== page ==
Management of Women with Pathologic Nipple Discharge
At present, the management of women with pathologic nipple discharge varies across institutions, and there are no solid data regarding which clinical or radiological features accurately distinguish malignancies from lesions with a benign etiology [6,7]. Among the methods of evaluating patients with pathologic nipple discharge, breast US has the major advantage of enabling imaging-guided percutaneous biopsy, which is less invasive than surgical excision and facilitates making a preoperative diagnosis that substantially affects decision-making about management. Duct excision is an invasive procedure that can be difficult in patients in whom the affected duct cannot be localized or if the affected duct is located posteriorly, and has the risk of postoperative complications . Since most patients with pathologic nipple discharge ultimately have benign conditions, a less invasive diagnostic procedure is more favorable for both the patient and clinician. Based on the pathologic diagnosis on US-guided percutaneous biopsy, conservative follow-up or subsequent vacuum-assisted excision can be considered for patients diagnosed with a benign lesion, while direct curative surgery can be planned for patients with a malignancy, avoiding additional surgery for diagnostic purposes.
As the accurate preoperative differential diagnosis of women with pathologic nipple discharge is difficult, diagnostic strategies combining clinical, radiological, and cytopathologic information have been proposed for diagnostic purposes and for planning the further management of patients with pathologic nipple discharge (Fig. 10) [6,16,20]. Among the causes of pathologic nipple discharge, intraductal papillomas, mostly in solitary form, are known to be the most common cause of pathologic nipple discharge . Intraductal papilloma is part of a spectrum of papillary neoplasms ranging from benign papillomas to papillary carcinoma . Distinguishing malignant papillary neoplasms from benign lesions is very difficult, even with additional immunohistochemistry staining of a biopsy specimen , and the significance of papillary neoplasm as a risk for breast cancer and the proper management of such neoplasms are still under debate. The rate at which papillomas are upgraded to malignancies after surgical excision has been reported to be 5%- 21% [24-28], and although various factors such as older age, size, and the presence of suspicious US features have been reported to predict such an upgrade, no solid evidence exists regarding which factors can be used to predict the diagnosis of benign papillomas. Based on these upgrade rates, most studies support complete surgical excision after diagnosis [24-28]. Still, more than 80% of these masses will be confirmed as benign; therefore, more and more studies have reported the use of less invasive excision strategies, such as US-guided vacuum-assisted excision, for benign papillomas [22,29-33].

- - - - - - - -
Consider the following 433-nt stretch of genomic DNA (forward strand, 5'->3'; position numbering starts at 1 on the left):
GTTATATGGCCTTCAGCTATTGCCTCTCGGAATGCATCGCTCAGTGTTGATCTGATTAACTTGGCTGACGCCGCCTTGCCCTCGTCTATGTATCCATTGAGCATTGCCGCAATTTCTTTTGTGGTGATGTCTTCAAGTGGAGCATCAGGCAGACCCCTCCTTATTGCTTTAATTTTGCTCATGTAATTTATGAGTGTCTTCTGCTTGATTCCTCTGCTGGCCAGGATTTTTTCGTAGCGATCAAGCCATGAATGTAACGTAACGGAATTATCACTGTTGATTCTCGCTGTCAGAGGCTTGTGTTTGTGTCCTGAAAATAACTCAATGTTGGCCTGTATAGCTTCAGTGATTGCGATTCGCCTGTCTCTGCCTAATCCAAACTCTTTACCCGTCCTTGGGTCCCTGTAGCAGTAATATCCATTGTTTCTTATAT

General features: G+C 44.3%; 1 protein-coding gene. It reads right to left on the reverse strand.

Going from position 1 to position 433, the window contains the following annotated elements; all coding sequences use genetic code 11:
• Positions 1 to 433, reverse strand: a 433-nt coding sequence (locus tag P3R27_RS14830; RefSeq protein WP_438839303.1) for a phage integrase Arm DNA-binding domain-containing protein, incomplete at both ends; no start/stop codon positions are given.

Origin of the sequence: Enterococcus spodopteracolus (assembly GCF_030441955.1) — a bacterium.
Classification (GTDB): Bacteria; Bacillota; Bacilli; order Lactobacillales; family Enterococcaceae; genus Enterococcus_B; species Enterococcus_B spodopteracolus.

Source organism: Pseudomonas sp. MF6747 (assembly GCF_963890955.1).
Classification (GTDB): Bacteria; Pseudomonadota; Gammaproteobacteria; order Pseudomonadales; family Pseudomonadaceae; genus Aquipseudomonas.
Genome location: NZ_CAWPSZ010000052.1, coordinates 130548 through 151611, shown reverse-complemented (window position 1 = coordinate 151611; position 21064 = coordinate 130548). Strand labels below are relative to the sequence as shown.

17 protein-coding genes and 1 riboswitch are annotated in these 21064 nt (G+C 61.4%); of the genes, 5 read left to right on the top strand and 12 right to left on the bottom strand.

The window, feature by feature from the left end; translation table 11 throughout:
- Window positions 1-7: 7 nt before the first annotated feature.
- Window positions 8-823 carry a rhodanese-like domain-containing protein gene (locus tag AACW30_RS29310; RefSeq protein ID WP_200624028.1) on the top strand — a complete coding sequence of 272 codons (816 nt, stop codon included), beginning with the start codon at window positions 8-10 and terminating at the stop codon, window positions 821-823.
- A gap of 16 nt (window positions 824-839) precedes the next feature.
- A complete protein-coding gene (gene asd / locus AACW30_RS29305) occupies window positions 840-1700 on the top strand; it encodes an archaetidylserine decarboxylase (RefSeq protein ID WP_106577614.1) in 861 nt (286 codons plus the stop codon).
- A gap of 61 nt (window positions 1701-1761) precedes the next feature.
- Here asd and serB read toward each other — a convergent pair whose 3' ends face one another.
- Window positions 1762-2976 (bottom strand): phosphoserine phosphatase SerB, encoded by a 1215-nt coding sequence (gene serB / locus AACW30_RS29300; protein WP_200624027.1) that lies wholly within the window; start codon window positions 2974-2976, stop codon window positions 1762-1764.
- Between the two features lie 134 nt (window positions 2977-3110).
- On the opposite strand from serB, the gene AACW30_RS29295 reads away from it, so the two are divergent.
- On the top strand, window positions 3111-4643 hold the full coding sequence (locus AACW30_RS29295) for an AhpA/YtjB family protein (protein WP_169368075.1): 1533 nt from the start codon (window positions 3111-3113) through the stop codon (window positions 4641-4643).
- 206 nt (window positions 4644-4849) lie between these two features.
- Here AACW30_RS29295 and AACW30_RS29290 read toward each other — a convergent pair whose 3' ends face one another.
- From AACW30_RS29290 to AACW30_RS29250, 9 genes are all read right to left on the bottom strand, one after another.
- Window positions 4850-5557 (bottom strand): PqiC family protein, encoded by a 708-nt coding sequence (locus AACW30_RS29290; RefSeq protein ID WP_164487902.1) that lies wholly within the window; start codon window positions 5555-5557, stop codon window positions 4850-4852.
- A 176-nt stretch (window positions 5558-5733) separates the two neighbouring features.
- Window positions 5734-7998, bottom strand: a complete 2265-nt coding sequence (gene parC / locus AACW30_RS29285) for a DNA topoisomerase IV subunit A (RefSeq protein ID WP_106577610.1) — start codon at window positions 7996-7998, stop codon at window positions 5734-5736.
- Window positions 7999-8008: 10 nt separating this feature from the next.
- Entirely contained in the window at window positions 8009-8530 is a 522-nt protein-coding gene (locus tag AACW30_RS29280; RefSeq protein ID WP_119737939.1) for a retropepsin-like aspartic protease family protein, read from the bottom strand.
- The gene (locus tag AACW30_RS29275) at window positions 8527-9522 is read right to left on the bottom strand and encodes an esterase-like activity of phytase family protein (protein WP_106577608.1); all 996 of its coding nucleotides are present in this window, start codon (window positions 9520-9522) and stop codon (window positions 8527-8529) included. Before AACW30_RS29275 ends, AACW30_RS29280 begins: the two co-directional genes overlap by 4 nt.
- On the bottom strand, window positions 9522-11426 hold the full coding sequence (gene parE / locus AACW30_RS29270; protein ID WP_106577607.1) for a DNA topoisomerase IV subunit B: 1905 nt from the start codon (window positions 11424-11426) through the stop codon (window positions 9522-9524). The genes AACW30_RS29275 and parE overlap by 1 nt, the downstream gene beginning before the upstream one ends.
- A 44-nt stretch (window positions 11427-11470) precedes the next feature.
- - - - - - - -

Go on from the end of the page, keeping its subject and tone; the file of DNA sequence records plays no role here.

In the evaluation of patients with pathologic nipple discharge, it is not rare to encounter patients with no specific findings on any sort of examination. Based on the low risk of underlying malignancy (0%-5%), several recent studies have proposed conservative follow-up for patients with a physical examination suggesting a benign condition, negative mammography results, and negative features on breast US [3,10,16,32]. Close observation and regular check-up with mammography and US for these patients are warranted; approximately 80% of cases of pathologic nipple discharge resolve spontaneously within 2 years in patients with a benign etiology . If pathologic nipple discharge is persistent or recurrent after 2 years of monitoring or if the patient is unable to follow the monitoring schedule, duct exploration or excision must be considered to detect a malignancy that is occult on mammography or US [3,12,31,32]. In addition, using additional imaging modalities such as breast MRI, with its high sensitivity in detecting occult malignancies [12,14,34], or US elastography  has been proposed since they may enable localization and/or provide further information regarding the causative lesion. However, at present, no strict guidelines exist regarding the evaluation or management of patients with pathologic nipple discharge, and large prospective studies are warranted to develop reasonable guidelines for these patients.